NEW YORK — Tibi has signed a licensing agreement with the Japanese Marubeni Fashion Planning Corp., which in turn signed a sublicense agreement with Itokin Co. Ltd. to produce and distribute the Tibi brand in Japan. The agreements, which cover clothing, handbags and jewelry, stand to more than double Tibi’s total volume.
Owner and designer Amy Smilovic will retain creative control of the collection. Itokin also has licensing deals with Cynthia Rowley, Ashleigh Verrier and James Coviello.
Smilovic has had her sights set on the Japanese market for a decade. Despite making inroads, Tibi was never leveraged fully in Japan, Smilovic said. “We really didn’t feel like we tackled the market completely,” she said. “I feel like we’ve been working for 10 years toward [a deal] in Japan. We’ve always been carried in a lot of stores there. We wanted to go the full licensing route, rather than the regular distribution route.”
Sales of the contemporary label in Japan are expected to reach $30 million in the next three years, Smilovic said. In-store shops are planned for Isetan and Takashimaya units. “We’ve designed the in-store shop concept,” Smilovic said. “It looks like our showroom merged with our New York store.”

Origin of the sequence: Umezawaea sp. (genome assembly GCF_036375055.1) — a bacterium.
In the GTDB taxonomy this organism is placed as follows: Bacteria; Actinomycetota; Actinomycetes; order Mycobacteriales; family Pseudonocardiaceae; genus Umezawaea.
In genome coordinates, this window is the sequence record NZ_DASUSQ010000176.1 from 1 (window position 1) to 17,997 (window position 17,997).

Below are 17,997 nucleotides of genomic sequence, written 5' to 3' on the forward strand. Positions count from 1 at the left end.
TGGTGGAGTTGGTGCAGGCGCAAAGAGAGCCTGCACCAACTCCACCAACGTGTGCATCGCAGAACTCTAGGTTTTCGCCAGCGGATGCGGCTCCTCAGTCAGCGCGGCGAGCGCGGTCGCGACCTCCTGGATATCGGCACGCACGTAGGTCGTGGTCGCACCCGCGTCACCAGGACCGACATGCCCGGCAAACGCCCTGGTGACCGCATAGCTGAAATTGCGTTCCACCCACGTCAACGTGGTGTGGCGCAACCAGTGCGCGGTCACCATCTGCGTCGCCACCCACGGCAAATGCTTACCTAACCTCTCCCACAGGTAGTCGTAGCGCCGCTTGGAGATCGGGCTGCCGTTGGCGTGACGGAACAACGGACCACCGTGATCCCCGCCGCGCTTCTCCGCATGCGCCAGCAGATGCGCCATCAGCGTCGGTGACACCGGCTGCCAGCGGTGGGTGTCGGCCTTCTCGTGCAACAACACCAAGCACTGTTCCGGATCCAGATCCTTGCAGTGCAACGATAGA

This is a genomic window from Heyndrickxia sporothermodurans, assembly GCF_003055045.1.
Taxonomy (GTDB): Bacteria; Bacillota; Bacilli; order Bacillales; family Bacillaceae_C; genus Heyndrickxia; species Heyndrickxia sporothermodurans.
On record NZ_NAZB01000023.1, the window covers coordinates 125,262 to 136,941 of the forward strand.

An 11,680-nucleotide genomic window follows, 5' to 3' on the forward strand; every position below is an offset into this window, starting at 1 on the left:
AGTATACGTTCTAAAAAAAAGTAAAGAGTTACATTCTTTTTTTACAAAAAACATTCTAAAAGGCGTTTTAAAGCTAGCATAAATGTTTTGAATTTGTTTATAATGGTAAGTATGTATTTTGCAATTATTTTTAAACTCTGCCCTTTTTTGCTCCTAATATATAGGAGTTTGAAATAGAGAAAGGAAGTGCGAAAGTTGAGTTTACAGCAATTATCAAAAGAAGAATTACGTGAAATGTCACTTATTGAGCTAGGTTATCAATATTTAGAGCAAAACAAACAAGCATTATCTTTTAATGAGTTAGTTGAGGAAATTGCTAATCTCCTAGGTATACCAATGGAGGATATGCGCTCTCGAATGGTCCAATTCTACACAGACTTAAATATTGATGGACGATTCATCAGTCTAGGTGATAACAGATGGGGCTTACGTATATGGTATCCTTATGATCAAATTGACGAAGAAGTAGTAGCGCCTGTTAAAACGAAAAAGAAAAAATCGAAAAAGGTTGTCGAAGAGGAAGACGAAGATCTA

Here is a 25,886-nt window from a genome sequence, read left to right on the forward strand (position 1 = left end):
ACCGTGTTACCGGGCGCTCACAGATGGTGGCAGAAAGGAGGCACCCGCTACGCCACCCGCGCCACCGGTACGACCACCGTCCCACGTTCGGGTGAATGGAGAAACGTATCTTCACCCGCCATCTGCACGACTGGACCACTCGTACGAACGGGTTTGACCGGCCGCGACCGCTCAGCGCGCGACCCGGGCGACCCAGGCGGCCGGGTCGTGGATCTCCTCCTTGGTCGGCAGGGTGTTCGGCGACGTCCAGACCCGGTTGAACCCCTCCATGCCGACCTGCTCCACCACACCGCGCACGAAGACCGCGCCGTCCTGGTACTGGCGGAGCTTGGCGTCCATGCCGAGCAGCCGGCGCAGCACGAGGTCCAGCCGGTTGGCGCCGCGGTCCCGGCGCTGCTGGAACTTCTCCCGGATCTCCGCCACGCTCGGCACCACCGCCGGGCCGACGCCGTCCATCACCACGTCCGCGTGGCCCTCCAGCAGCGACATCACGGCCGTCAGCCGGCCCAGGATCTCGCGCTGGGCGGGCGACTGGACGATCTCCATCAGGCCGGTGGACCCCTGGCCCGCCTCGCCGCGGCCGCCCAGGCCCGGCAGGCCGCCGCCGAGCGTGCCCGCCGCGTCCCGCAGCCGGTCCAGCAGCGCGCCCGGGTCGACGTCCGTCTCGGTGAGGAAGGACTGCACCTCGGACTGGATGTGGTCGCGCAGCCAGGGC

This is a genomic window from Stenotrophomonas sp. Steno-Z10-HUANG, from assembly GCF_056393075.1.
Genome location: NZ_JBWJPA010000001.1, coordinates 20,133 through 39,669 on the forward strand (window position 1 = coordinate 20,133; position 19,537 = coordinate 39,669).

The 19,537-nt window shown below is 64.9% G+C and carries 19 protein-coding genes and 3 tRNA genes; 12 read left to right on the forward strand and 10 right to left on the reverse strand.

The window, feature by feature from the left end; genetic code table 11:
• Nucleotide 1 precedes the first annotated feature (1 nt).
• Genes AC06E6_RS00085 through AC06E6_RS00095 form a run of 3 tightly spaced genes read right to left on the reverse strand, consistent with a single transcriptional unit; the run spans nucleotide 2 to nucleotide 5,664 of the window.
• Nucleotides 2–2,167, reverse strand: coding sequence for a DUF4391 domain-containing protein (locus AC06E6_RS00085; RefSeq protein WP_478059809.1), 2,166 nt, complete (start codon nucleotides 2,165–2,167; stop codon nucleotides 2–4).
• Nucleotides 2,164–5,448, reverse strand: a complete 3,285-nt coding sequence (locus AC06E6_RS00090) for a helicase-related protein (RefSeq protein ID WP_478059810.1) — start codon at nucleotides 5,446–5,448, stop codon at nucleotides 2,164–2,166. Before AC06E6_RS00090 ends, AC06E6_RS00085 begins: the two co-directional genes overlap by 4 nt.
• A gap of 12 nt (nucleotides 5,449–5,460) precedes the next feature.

Smilovic said freestanding stores are on the horizon, with about 10 units planned over the next three years. “Our partner is very aggressive,” Smilovic said. “Once they’ve made the decision to do something, they do it right. When the brand was recently launched in Japan, they rented a showroom and replicated our Tibi showroom in New York down to the cappuccino cups with the Tibi logo.”
Smilovic has positioned the company globally, with 700 retail accounts worldwide. “We’re sold in about 250 to 300 stores in the U.S.,” she said. “Russia was our growth country until about June. It’s shifting. The Middle East is very strong, and Greece is going gangbusters. Europe is still doing well. We were on such a growth path before everything plummeted in October. That’s certainly leveled off. At least it’s level and not going in a downward trend.”
Plans to open three or four stores in the U.S. over the next two years are on hold, but not indefinitely. “Cash flow is everything right now,” Smilovic said. “We’re really trying to keep investing on the marketing side because we don’t want to go quiet at this time.”